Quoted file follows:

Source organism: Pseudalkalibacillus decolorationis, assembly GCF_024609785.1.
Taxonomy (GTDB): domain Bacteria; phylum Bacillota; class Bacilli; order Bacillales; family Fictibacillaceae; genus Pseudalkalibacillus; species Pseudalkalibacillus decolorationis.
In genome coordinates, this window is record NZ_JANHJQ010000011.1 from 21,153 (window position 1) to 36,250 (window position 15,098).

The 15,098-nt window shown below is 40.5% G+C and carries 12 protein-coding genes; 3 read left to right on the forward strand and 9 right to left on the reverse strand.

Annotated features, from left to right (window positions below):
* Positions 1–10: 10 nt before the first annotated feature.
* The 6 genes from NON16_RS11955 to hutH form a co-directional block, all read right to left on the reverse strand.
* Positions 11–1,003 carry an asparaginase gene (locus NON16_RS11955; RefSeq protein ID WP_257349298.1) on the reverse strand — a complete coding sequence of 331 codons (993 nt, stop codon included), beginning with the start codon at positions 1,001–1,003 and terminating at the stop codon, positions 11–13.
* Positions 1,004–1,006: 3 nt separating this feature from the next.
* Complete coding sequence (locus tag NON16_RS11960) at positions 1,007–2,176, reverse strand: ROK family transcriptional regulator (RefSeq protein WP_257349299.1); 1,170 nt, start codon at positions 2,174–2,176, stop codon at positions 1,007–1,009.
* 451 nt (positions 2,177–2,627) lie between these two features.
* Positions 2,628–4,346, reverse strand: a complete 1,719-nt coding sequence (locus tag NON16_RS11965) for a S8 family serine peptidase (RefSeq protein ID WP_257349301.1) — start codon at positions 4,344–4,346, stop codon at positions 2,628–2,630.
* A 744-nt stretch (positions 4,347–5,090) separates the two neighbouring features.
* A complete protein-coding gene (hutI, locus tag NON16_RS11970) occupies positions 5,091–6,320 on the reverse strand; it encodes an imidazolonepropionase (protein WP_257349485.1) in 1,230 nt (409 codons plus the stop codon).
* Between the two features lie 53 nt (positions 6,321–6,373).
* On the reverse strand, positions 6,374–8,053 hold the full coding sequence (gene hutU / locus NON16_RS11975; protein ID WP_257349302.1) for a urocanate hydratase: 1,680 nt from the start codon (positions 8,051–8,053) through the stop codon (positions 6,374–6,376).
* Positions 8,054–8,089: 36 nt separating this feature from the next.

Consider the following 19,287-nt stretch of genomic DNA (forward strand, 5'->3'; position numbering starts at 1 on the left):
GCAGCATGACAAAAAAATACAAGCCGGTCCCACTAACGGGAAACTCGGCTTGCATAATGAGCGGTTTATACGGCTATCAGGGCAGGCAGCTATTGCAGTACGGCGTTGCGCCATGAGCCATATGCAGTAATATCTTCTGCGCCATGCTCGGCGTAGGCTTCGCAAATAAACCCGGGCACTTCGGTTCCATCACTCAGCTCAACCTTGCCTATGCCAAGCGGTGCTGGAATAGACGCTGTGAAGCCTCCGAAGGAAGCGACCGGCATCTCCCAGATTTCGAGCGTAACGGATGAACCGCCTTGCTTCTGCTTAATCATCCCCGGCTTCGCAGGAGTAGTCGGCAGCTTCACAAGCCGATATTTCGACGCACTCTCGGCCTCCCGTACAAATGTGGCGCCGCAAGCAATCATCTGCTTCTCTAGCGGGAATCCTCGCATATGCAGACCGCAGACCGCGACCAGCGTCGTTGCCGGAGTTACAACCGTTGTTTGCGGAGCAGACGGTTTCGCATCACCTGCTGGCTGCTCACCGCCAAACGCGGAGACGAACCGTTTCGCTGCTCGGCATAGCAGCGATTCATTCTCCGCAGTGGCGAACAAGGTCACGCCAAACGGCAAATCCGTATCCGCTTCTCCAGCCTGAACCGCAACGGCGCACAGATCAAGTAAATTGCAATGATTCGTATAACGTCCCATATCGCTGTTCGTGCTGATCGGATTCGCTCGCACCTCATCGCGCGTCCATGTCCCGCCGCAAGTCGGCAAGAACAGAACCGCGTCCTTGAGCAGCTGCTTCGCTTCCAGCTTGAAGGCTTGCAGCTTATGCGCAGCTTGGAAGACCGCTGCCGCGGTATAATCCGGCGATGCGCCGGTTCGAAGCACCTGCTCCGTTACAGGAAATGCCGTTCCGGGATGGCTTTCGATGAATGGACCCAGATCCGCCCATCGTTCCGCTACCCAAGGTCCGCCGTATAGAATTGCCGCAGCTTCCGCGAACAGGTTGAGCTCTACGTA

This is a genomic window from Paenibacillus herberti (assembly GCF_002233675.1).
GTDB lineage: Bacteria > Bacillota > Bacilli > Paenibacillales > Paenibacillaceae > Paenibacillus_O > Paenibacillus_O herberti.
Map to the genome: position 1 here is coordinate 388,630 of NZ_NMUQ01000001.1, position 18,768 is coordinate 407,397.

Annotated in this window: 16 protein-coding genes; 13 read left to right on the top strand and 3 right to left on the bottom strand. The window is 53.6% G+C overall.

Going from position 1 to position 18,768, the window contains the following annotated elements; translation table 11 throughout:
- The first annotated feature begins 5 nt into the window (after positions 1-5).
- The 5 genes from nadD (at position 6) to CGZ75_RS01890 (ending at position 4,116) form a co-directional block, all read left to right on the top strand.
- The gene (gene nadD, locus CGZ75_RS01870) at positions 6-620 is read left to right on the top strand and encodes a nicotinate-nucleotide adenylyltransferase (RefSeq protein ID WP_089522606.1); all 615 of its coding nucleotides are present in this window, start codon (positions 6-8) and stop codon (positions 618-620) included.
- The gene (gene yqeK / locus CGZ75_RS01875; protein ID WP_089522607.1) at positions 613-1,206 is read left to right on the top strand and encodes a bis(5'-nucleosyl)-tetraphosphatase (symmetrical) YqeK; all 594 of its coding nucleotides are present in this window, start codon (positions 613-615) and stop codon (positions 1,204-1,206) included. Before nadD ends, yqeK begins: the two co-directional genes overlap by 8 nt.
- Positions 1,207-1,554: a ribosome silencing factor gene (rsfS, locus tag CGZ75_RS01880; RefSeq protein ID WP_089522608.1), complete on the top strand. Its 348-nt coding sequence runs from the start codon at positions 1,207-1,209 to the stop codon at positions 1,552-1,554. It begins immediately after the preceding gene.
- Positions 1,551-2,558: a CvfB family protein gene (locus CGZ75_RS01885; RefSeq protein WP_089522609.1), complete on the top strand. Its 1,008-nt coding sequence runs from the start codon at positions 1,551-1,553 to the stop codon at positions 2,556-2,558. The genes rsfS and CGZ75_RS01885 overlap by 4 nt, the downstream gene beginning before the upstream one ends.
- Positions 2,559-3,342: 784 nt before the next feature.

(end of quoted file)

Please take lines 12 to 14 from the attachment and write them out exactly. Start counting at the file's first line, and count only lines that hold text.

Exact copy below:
* Positions 2,628–4,346, reverse strand: a complete 1,719-nt coding sequence (locus tag NON16_RS11965) for a S8 family serine peptidase (RefSeq protein ID WP_257349301.1) — start codon at positions 4,344–4,346, stop codon at positions 2,628–2,630.
* A 744-nt stretch (positions 4,347–5,090) separates the two neighbouring features.
* A complete protein-coding gene (hutI, locus tag NON16_RS11970) occupies positions 5,091–6,320 on the reverse strand; it encodes an imidazolonepropionase (protein WP_257349485.1) in 1,230 nt (409 codons plus the stop codon).